If we are talking about complex applications such as databases please read the following FAQ article:
    http://www.acronis.com/enterprise/pr...in/faq.html#22

    Thank you.

    End Acronis info

    TI backups can be scheduled. I don't bother but the feature is there.

    You should note that the environment TI runs in outside of Windows such as when restoring an image to a bare disk or restoring the active (C) partition is Linux not DOS. THe Safe mode that can be selected from the rescue CD does use DOS but it is lacking in driver support such as USB drivers even although some modern boards with some BIOSes actually do work.

    The lack of a proper driver for your system under the memory-resident version of Linux used by TI may be the cause of your problem. This is seen by many as TI's weak spot however Acronis will work with you to get this resolved.

    You must get the rescue CD environment to work or you may well have images created in Windows that you have no way of restoring. Creating is only half the process.
     
  4. concerned807

    concerned807 Registered Member

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    Although my Inspiron can get into BIOS when F2 is pressed, I can't see BIOS on the laptop LCD neither external display does not show BIOS. Tried trust me.

    The dead Inspiron LCD is just backgrounder. That is why I need to use ATI for image backup. You got me wrong my friend. I am on the topic.:)
     
    Last edited: Jun 5, 2006
  5. concerned807

    concerned807 Registered Member

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    Thanks for the fast help seekforever:D

    I guess you are stressing the importance of having the Rescue CD for the purpose of restoration. Correct?
    Well during the process of creating image under Windows as you always do :))), I will of course choose storage destination other than Windows being image such on a separate hard drive.

    I hope Acronis will help me with this shortly:)

    Again thanks a lot!
     
  6. seekforever

    seekforever Registered Member

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    Yes, when you are dead in the water because your HD failed you need to boot up the rescue CD to restore your image. Storing the image on a second physical HD is the way to do it. USB drives are another option and have the benefit that they can be stored in a different location than the PC.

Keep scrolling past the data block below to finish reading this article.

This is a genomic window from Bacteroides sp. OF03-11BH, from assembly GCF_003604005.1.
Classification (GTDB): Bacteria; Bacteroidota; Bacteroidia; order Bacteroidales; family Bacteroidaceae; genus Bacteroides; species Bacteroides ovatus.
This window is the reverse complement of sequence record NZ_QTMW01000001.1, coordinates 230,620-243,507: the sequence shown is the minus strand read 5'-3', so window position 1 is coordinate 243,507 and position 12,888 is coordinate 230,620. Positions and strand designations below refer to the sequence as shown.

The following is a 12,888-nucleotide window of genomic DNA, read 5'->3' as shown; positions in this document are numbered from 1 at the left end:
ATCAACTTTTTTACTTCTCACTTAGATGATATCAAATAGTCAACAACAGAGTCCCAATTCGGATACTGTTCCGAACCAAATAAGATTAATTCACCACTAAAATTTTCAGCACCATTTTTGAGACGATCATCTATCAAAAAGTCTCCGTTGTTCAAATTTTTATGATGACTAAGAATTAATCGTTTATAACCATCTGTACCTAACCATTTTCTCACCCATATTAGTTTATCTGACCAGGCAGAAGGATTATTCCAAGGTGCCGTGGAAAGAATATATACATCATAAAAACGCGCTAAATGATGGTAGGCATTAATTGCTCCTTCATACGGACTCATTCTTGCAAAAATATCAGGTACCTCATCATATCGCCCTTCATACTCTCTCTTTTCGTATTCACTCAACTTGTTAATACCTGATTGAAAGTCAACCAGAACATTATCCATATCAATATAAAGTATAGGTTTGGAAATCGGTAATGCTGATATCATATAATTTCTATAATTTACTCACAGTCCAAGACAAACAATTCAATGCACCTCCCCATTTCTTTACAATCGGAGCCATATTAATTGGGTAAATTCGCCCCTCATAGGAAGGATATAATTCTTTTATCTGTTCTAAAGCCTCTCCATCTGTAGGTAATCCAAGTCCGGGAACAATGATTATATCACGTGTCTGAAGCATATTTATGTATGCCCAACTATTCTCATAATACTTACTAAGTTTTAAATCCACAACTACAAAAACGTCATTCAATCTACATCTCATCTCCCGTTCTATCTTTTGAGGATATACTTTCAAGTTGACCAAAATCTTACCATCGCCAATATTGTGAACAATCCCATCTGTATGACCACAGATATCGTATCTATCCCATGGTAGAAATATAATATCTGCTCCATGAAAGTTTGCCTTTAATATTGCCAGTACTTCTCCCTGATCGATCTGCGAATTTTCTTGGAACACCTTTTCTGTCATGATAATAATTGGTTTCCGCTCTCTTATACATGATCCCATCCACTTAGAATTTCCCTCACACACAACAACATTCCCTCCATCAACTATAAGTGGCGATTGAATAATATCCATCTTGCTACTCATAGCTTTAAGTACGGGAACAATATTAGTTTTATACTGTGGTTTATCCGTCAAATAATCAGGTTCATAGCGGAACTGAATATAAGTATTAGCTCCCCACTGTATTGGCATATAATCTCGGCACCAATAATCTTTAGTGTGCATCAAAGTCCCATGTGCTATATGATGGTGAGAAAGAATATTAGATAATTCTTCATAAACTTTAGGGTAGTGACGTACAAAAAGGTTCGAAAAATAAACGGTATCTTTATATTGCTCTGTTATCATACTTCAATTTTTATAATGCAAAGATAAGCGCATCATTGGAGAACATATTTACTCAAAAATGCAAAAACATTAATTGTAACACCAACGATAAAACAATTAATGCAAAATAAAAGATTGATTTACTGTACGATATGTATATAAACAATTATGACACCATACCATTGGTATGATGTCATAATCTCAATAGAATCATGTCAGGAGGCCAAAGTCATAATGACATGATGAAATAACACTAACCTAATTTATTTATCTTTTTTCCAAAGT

The Linux restore environment is not totally restricted to operation with the boot CD. If you are restoring the active partition from within Windows, TI will tell you you need to reboot since it can't restore the active partition Windows is running on from within Windows. The reboot will cause the same Linux environment to load to do the restore. If it doesn't work then you can't restore C even though you aren't using the boot CD.
     
  7. concerned807

    concerned807 Registered Member

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    I just finished reading the True Image 9.1 User Manual, and feel almost ready to proceed to image my Windows XP partition under XP itself.

    Could anyone kindly advise if there are any Windows processes and resident apps I will be better off disabling before the image backup? Processes and resident apps that might prevent True Image from completing the task correctly.
     
  8. Xpilot

    Xpilot Registered Member

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    There is very little that might interfere with the backup process when done in Windows. The only ones I have heard of but never experienced are running data base apps and Norton Go Back.
    If you are as risk averse as I am get yourself a spare hard drive to which you can make test restores. Once you have seen that the system really works from image to a fully functional restored system you will find that you have indeed reached Backup Nirvana.
    Stick to the basics an you will have no problems that you cannot solve.

    Xpilot